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How to Make a Series Bible (Guest Post by Michelle Schusterman)

How to Make a Series Bible

A guest post by the fabulous Michelle Schusterman, author of the upcoming middle grade series I Heart Band (Penguin 2014).

Organization fanatics, ready your labeled folders and color-coded font system. It’s about to get real.

Did you ever wonder how all the Francine Pascals out there kept track of it all? Why did Jessica have to kiss Winston again?* When did a teacher trick the twins and co. into playing a game based on the Holocaust? (Yeah. That happened.)**

The answer is a series bible – a document (or several documents) containing everything from character descriptions and class schedules to timelines and setting details. It takes some time to put together, but it’s worth it when you don’t have to go flipping through pages trying to remember whether the best friend lives on Walton or Walden Street.

Step one: Assign colors

Each book gets a color. This will look weird in the beginning, since pretty much everything will be one color as you work on the first book, but it’ll work out later. Example:

Book 1, Book 2, Book 3, Book 4, Book 5

Keep this as a key at the top of the bible.

Step two: Choose a system

Depending on the length of the series, you might be able to do this all in one Word document. For longer series, it helps to give each section its own document to save on scrolling time.
Scrivener users can create a new folder in the binder of the first book, giving each section its own document if necessary. Then just copy and paste the folder into the binder of each book in the series as you go for easy reference.

Step three: Character details

The types of sections you have will depend on the type of series you’re writing, but everyone should have a “Character” section to keep track of not only ages, relations, and physical descriptions, but also quirks, traits, likes and dislikes, birthdays, and any personal details that you mention once and may need to reference again in future books. For larger casts, you may want to split this into two sections: main characters and peripheral characters.

To clarify: This isn’t exactly like those character descriptions sheets that ask for hair color, weight, blood type, and everything else imaginable. Just include what you’ve mentioned in the book. That means you won’t have eye color for some characters, or you might have hair length but no color. You might have no physical description at all for Jenny, but you know she picks her teeth when she’s nervous and she has a chai latte addiction.

Every time a character reveals a bit of him or herself to you while you write, click over on your series bible and copy and paste it in the appropriate color. For your main characters, a lot of this will occur in Book 1. But for minor characters, it might take longer - color coding will help you go back and find when these details were first mentioned. Example:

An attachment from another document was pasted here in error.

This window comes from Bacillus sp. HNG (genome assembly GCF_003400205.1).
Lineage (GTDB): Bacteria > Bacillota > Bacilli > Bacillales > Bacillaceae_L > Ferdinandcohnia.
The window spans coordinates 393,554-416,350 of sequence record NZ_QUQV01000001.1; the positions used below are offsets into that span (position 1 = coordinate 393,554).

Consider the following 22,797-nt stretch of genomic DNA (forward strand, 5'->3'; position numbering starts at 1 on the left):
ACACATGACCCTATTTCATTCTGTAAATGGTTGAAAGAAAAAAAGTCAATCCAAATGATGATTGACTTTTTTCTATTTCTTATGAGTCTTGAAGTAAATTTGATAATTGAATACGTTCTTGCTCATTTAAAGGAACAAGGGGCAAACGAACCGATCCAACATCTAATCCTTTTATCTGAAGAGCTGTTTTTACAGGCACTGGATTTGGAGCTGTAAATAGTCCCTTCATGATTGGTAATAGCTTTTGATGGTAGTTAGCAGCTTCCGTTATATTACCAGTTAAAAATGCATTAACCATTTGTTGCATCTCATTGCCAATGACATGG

Curly hair
Brown eyes
Overbite, braces
Picks her teeth when she’s nervous
Drinks a chai latte every morning
Has a dog named Jackson
Wears red rectangular glasses
Braces removed, retainer at night
(Remember: Book 1, Book 2, Book 3, Book 4, Book 5)

Step four: Timeline

Some writers go nuts with timelining, others get a headache just thinking about it. If you’re one of the latter, no worries – this can be very minimalist. Just take note of how long (in days, weeks, months, or years) each book is, along with any other important detail. Example:

Book 1: Six weeks, starting the last week of summer break on a Monday
Book 2: Three and a half, including Halloween, starting on a Tuesday (four days after book 1 ends)
Book 3: Five weeks and two days, starting the day after Thanksgiving and a week after book 2 ends

Step five: Settings

Bedroom, house, school, math class, dungeon, subway station, smoothie shop – wherever your characters hang, this is where you keep track of the details. And of course, keep it color coded so you know when you added what. Example:

On Shift Road
Three stories, seven portables
“Pea soup” green lockers
Cafeteria has bench seats
Graffiti on the west wall right outside of the gym
You get the idea.

Step six: Style

Consistency is just as much the author’s responsibility as it is the editor’s. Is it email or e-mail? Does Jenny wear t-shirts or T-shirts? Does she say “okay” or “OK”? When she talks about books, are the titles in quotes or italics? Keep track of as much as you can in this section.

Step seven: Backstory

Infodump away! Get it all out here – how the main character’s parents met, how the new system of government came into being, why the land was divided this way, what happened at Kevin’s party two weeks before school started, why freckles don’t exist anymore…write it down. All of it.

Step eight: Other sections